Thank you to Karla and Lady Jayne for recommending this book to me! I was definitely enthralled by the psychological mystery of the Watkins family.
Julie is about to start her freshman year at a small college in Boston. She's from Ohio (like me!) and is a bit overwhelmed by the move, particularly when she discovers the apartment her mother helped her find doesn't exist."I'm at the correct address. The taxi driver assured me I was in the right place. But my supposed apartment building is a burrito restaurant."
"Burritos! Holy mother of God!" her mother said.
"I know. Burritos are always alarming." Julie looked around, totally unsure what she should do next.
If you think Julie's sense of humor is quirky, just wait until you meet the Watkins family. Julie's mother asks her old college roommate Erin Watkins--now a professor at Harvard--to house Julie until she can find another apartment. Appearing to fulfill the role of absentminded professor, Erin lives with her husband and two children. Matthew is an uber-smart junior at MIT and Celeste is a precocious 13 year-old. The oldest son, Finn, is away traveling the world.
Everything sounds pretty normal so far, right?
There's just one thing. Celeste is obsessed with a life-size cardboard cutout of her absent brother, which she's named "Flat Finn". She takes Flat Finn with her wherever she goes (except for school), and panics if he's not nearby. Hence the adorable title of the novel."We have to show Flat Finn that photo of you in the red dress," Celeste said. "He is going to love it! And the one of you at graduation. You look so happy getting your diploma."
Celeste pushed the blanket aside and retrieved the cardboard cutout of her brother that she'd left by the piano.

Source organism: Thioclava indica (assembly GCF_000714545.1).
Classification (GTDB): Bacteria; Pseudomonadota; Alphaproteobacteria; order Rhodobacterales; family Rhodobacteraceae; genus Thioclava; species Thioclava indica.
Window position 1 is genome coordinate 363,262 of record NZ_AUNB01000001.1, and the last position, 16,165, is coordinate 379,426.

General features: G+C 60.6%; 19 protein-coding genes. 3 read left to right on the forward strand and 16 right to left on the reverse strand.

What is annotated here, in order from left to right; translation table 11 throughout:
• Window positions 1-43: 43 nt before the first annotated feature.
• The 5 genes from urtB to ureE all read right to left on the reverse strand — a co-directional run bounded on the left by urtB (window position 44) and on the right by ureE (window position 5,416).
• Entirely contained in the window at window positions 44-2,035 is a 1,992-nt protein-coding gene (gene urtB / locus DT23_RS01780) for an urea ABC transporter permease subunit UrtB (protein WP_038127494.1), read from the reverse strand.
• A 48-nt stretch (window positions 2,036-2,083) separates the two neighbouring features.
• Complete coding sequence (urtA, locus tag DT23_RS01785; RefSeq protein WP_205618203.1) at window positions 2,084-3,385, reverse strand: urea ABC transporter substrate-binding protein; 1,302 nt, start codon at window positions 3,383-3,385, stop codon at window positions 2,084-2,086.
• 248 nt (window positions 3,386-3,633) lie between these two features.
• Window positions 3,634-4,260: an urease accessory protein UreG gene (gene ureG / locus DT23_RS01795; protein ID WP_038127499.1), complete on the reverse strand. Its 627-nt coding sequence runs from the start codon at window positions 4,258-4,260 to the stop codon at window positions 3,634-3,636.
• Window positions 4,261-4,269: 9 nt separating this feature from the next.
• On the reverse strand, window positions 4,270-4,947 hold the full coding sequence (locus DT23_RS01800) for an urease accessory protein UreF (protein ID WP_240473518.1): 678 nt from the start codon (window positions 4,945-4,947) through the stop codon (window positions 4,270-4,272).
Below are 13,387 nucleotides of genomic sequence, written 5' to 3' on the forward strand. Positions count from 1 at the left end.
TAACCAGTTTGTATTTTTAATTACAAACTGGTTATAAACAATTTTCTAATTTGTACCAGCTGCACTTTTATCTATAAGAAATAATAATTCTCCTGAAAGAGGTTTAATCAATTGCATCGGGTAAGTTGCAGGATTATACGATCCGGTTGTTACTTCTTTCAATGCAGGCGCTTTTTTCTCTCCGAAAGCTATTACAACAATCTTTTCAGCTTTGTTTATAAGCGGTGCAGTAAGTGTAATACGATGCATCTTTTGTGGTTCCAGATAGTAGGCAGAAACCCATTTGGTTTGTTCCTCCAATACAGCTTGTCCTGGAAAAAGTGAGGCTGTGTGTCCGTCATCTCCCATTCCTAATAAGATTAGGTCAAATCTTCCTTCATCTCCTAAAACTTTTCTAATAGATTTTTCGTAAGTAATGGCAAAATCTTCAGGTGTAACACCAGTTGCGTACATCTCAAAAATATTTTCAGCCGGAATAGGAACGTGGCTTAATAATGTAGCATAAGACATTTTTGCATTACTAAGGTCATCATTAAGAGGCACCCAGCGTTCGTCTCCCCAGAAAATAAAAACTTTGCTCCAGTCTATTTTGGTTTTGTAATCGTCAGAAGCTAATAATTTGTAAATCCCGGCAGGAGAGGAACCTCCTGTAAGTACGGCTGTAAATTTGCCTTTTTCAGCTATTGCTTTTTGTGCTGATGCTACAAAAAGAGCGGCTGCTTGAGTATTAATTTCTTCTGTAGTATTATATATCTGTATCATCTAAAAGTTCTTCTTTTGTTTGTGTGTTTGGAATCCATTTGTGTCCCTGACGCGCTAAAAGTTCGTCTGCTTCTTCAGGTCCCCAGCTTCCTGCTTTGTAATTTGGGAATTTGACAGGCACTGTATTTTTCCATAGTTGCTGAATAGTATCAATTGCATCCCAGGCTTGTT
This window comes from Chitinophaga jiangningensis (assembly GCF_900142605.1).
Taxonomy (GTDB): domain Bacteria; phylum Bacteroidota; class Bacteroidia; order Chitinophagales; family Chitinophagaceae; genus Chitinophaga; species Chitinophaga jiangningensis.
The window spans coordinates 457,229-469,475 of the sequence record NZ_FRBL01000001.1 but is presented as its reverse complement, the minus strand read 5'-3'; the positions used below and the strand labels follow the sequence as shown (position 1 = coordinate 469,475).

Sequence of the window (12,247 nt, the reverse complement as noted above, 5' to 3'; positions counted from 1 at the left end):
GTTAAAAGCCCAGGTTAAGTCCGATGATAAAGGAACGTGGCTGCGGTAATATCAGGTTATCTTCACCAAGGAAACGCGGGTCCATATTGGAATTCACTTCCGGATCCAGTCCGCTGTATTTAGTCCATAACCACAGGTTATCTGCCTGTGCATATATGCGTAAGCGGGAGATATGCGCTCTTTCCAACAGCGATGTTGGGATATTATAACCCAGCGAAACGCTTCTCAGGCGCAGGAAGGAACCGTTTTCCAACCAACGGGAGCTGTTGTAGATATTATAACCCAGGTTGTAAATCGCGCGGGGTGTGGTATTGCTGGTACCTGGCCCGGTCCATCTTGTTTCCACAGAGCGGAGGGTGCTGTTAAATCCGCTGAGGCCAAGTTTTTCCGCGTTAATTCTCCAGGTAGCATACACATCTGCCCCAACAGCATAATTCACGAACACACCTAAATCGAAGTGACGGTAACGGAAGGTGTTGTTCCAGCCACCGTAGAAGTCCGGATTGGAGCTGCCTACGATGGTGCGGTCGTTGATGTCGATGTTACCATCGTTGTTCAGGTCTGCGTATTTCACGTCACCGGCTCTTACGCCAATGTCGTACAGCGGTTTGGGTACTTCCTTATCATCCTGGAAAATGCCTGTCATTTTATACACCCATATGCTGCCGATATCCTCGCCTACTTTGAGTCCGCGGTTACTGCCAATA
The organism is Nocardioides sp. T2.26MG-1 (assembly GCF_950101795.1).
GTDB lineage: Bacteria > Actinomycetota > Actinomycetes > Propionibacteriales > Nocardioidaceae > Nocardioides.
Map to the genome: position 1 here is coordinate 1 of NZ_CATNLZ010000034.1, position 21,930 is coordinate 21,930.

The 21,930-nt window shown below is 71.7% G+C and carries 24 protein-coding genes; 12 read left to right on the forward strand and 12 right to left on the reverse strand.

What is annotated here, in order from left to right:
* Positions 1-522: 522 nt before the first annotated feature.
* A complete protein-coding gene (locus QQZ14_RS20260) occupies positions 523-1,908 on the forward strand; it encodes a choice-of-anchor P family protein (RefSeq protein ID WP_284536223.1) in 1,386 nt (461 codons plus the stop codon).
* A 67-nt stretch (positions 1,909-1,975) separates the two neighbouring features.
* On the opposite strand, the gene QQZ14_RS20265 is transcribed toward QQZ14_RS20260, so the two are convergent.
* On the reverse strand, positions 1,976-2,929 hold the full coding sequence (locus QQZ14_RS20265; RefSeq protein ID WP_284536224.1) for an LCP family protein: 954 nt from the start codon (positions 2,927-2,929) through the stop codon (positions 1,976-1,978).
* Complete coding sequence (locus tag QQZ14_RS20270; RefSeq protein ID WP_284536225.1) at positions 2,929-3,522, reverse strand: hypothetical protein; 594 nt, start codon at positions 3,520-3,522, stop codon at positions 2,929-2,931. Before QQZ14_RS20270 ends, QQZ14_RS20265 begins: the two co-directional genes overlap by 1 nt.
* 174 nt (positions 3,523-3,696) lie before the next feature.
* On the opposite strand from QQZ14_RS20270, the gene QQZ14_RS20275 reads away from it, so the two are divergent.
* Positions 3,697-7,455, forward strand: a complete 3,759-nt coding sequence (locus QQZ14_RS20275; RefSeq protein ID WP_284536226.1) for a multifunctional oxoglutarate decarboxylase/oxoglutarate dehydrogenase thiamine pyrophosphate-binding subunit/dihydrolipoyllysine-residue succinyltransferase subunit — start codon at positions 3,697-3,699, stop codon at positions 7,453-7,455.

Celeste entered the room carrying the cutout in front of her, eerily giving the impression that Flat Finn was able to glide around by himself. She stood him next to the coffee table near Julie and adjusted the panels by his feet that kept him standing, struggling to make him balance on the thick rug.
"Come on, Flat Finn!" she muttered, the wavering figure looming over her. She looked up to his head, her blond curls falling off her face and revealing the determination in her eyes. "Please!" she said with agitation. "You have to help out."
Riiiiiiiight. Julie kindly goes along with this weirdness but experiences her own determination to figure out what the heck is going on in this family, especially when she tells her psychology professor about Flat Finn and the professor hints that the family might have endured a trauma.
Julie follows Finn on Facebook, beginning their witty repartee. I loved reading their Facebook instant messages. The inclusion of Facebook status updates for Finn, Matthew, and Julie was a great idea, though most of the time I didn't quite get the humor. Sometimes I felt like a bit of an outsider in this intellectual world, trying to keep up with the cool kids and their big vocabularies (which probably would've happened to me in real life had I attended Yale instead of a small college in Ohio). I did enjoy this update by 13 year-old Celeste when she jumps in the Facebook status game:Celeste Watkins thinks the expression should be, "Free to be you OR me," because "Free to be you AND me" makes one think of dissociative identity disorder.
That's some GREAT psychology humor right there!
While the family mystery kept me turning the pages, I felt let down upon the unveiling of the secret. It seemed the story lost a little of its allure there, for me. But I think the author did a fantastic job of writing realistic emotions and behaviors of a family that's simply trying to find its way back from trauma.
Overall the writing is EXCELLENT and I'm definitely interested in reading more from Jessica Park!